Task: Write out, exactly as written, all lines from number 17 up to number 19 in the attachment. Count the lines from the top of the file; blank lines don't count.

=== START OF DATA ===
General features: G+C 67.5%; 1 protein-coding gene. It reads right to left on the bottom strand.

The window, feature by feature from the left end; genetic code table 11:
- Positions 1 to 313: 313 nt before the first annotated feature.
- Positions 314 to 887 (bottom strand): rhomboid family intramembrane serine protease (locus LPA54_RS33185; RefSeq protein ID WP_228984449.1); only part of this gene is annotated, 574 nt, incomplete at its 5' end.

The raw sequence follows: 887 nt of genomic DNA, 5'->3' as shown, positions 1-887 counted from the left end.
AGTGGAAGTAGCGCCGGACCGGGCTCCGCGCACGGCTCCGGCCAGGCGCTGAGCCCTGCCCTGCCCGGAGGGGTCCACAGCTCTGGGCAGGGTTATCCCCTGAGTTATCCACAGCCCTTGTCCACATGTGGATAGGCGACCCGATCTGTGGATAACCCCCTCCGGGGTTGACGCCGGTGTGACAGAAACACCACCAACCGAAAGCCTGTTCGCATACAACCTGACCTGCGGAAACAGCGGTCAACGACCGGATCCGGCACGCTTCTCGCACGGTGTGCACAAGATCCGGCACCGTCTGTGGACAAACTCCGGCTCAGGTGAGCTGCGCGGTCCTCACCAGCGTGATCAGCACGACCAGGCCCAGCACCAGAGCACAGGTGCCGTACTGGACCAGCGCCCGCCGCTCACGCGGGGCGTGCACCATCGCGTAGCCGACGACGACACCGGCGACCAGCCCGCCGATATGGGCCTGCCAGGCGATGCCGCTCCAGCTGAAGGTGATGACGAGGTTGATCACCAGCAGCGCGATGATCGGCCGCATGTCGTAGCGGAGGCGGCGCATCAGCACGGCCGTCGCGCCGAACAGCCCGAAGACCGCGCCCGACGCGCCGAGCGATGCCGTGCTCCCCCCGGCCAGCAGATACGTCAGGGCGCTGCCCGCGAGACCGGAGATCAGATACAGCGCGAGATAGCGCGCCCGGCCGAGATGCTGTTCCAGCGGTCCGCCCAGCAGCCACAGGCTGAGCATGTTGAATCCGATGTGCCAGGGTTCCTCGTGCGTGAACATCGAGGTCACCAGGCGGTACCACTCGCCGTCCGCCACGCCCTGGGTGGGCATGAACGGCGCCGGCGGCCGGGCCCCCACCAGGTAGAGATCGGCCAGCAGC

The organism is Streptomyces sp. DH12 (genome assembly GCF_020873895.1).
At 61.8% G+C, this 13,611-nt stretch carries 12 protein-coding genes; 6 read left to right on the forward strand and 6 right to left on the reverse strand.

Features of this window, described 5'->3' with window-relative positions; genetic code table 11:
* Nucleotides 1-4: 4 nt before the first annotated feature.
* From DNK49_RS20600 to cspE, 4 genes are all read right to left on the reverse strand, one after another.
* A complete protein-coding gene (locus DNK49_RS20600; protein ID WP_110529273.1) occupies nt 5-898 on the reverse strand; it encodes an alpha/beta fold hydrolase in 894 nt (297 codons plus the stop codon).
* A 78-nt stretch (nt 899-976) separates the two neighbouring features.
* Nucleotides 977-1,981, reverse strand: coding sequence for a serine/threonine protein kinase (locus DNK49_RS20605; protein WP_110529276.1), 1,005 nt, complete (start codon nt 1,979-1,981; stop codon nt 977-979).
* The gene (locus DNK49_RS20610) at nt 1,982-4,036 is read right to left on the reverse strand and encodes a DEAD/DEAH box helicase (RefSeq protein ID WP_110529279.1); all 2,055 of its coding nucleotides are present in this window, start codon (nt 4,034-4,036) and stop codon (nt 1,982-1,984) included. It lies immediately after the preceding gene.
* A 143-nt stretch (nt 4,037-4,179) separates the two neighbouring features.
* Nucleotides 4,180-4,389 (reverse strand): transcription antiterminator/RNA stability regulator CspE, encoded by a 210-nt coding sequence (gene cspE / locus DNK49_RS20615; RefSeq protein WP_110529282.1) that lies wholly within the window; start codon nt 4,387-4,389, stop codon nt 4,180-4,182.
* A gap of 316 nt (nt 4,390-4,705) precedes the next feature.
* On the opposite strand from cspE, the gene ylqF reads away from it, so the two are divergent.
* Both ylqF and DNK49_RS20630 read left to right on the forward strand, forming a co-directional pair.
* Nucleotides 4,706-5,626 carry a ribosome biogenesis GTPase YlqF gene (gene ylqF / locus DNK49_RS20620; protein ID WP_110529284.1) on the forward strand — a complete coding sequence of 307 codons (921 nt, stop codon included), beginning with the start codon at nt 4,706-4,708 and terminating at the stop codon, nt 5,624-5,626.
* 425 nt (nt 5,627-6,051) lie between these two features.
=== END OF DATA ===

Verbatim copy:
* Nucleotides 4,180-4,389 (reverse strand): transcription antiterminator/RNA stability regulator CspE, encoded by a 210-nt coding sequence (gene cspE / locus DNK49_RS20615; RefSeq protein WP_110529282.1) that lies wholly within the window; start codon nt 4,387-4,389, stop codon nt 4,180-4,182.
* A gap of 316 nt (nt 4,390-4,705) precedes the next feature.
* On the opposite strand from cspE, the gene ylqF reads away from it, so the two are divergent.